If the cancer blocks the bile ducts, the gallbladder can swell to larger than normal. Gallbladder cancer can also spread to nearby parts of the liver. These can sometimes be felt by the doctor as lumps on the right side of the belly. They can also be detected by imaging tests such as an ultrasound.
Less common symptoms of gallbladder cancer include:
- Loss of appetite
- Weight loss
- Swelling in the abdomen (belly)
- Itchy skin
- Dark urine
- Light-colored or greasy stools
Gallbladder cancer is not common, and these symptoms and signs are more likely to be caused by something other than gallbladder cancer. For example, people with gallstones also have many of these symptoms. There are many far more common causes of abdominal pain than gallbladder cancer. And viral hepatitis (infection of the liver) is a much more common cause of jaundice. Still, if you have any of these problems, it’s important to see your doctor right away so the cause can be found and treated, if needed.
Can Gallbladder Cancer Be Found Early?
Gallbladder cancer is hard to find early. The gallbladder is deep inside the body, so early tumors can’t be seen or felt during routine physical exams. There are no blood tests or other tests that can reliably detect gallbladder cancers early enough to be useful as screening tests. (Screening is testing for cancer in people without any symptoms.) Because of this, most gallbladder cancers are found only after the cancer has grown enough to cause signs or symptoms.
Still, some gallbladder cancers are found before they have spread to other tissues and organs. Many of these early cancers are found unexpectedly when a person’s gallbladder is removed because of gallstones. When the gallbladder is looked at in the lab after it is removed, small cancers or pre-cancers that did not cause any symptoms are sometimes found.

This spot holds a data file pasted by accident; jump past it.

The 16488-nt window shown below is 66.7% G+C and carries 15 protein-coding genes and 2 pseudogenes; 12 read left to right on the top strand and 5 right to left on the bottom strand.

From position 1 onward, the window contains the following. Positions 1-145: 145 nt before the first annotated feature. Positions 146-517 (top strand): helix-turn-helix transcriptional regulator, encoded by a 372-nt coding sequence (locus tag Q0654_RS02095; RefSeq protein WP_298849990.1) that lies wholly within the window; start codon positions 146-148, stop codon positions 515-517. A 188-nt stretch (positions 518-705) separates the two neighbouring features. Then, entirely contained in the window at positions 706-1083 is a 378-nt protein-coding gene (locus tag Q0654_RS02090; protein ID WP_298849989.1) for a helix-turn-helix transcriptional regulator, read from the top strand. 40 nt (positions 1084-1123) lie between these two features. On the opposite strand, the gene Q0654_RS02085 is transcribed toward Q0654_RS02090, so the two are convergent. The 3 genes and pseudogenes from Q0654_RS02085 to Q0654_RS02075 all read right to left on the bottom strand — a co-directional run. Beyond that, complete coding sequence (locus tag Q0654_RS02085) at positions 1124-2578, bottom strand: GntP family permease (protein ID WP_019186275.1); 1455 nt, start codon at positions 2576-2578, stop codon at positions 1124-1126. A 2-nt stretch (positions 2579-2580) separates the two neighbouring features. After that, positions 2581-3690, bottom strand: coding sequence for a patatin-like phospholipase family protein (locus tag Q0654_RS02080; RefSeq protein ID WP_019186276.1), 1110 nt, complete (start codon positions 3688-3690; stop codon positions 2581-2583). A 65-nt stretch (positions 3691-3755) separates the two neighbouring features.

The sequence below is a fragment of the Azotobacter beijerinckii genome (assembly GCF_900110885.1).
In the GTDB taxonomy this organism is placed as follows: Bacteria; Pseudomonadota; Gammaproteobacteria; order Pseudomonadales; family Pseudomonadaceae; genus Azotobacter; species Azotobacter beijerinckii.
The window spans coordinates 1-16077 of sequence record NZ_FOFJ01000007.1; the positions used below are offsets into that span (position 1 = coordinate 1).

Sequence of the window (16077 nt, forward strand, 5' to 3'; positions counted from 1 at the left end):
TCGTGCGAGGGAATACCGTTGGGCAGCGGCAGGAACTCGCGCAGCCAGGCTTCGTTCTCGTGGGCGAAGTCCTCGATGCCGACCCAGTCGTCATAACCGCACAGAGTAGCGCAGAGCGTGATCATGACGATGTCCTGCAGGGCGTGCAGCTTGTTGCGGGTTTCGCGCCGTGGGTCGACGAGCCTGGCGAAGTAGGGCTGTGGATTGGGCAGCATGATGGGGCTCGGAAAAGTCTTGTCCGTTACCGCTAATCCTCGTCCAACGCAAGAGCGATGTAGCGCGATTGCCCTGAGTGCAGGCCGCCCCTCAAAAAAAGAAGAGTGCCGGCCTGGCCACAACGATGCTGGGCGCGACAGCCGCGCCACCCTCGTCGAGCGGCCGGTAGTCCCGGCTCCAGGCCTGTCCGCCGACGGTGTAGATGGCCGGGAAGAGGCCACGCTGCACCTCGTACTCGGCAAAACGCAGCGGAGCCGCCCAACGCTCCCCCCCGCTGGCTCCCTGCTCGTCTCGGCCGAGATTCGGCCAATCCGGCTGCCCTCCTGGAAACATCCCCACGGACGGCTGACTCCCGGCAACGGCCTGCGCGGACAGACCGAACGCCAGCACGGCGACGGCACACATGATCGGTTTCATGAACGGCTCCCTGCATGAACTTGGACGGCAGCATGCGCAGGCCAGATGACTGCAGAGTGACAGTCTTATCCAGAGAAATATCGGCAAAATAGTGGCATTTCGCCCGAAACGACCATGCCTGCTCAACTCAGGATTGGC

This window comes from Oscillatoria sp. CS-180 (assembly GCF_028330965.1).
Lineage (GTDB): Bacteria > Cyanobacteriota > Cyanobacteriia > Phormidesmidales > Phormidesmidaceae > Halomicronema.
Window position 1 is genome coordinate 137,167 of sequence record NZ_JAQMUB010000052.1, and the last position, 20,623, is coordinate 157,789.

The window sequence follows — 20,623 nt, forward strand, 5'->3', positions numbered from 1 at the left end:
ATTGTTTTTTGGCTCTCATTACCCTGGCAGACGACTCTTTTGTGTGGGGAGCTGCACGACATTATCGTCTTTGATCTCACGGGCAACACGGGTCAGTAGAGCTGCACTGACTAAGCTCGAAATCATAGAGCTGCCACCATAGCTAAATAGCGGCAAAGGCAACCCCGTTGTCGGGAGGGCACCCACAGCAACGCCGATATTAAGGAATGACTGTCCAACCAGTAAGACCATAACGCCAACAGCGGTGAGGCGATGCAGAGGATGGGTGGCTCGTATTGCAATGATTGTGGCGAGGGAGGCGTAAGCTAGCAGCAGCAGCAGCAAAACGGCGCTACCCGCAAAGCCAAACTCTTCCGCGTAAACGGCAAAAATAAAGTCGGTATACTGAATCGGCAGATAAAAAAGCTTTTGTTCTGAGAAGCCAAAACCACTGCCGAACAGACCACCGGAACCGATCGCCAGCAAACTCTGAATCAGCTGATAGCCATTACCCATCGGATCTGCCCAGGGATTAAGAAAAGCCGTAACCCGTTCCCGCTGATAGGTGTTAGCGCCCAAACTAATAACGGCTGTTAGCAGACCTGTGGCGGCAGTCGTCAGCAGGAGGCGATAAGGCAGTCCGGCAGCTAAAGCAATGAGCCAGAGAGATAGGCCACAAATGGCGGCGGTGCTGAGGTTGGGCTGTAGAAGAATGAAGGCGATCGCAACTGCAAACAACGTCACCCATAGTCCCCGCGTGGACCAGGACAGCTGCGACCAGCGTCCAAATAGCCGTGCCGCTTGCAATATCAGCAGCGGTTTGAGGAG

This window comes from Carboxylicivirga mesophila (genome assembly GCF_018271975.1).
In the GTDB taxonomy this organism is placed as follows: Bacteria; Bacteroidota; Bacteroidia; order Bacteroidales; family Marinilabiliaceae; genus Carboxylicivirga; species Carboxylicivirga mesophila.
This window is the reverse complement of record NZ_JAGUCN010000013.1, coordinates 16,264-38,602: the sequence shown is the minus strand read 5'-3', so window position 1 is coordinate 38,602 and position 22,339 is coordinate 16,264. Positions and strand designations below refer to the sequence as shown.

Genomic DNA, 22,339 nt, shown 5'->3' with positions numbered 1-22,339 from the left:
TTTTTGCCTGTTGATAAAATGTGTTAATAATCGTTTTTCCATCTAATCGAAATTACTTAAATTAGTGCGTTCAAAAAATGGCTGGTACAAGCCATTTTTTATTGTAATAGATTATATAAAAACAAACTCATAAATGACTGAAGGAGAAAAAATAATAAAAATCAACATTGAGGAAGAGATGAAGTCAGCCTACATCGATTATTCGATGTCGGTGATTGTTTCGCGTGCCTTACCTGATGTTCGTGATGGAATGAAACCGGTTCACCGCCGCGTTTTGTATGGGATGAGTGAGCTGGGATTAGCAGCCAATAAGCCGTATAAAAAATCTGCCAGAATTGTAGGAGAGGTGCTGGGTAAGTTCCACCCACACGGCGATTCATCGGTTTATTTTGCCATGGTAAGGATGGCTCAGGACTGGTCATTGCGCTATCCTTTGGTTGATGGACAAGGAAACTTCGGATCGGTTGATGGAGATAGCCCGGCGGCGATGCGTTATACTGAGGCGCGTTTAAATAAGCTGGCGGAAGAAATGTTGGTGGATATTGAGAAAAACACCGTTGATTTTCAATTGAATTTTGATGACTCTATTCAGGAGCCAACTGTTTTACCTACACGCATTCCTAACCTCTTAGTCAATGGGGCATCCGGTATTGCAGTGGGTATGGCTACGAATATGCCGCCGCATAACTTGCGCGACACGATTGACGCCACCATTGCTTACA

Gallbladder Cancer Diagnosis
Some gallbladder cancers are found after the gallbladder has been removed to treat gallstones or chronic (long-term) inflammation. Gallbladders removed for those reasons are always looked at under a microscope to see if they contain cancer cells.
Most gallbladder cancers, though, are not found until a person goes to a doctor because they have symptoms.
Medical history and physical exam
If you have any signs or symptoms that suggest you might have gallbladder cancer, your doctor will want to take a complete medical history to check for risk factors and to learn more about your symptoms.
Your doctor will examine you to look for signs of gallbladder cancer and other health problems. The exam will focus mostly on the abdomen to check for any lumps, tenderness, or buildup of fluid. The skin and the white part of the eyes will be checked for jaundice (a yellowish color). Sometimes, cancer of the gallbladder spreads to lymph nodes, causing a lump that can be felt beneath the skin. Lymph nodes above the collarbone and in several other locations may be examined carefully.
If symptoms and/or the physical exam suggest you might have gallbladder cancer, other tests will be done. These might include lab tests, imaging tests, and other procedures.
Tests of liver and gallbladder function
Your doctor may order lab tests to find out how much bilirubin is in the blood. Bilirubin is the chemical that gives the bile its yellow color. Problems in the gallbladder, bile ducts, or liver can raise the blood level of bilirubin. A high bilirubin level tells the doctor that there may be gallbladder, bile duct, or liver problems.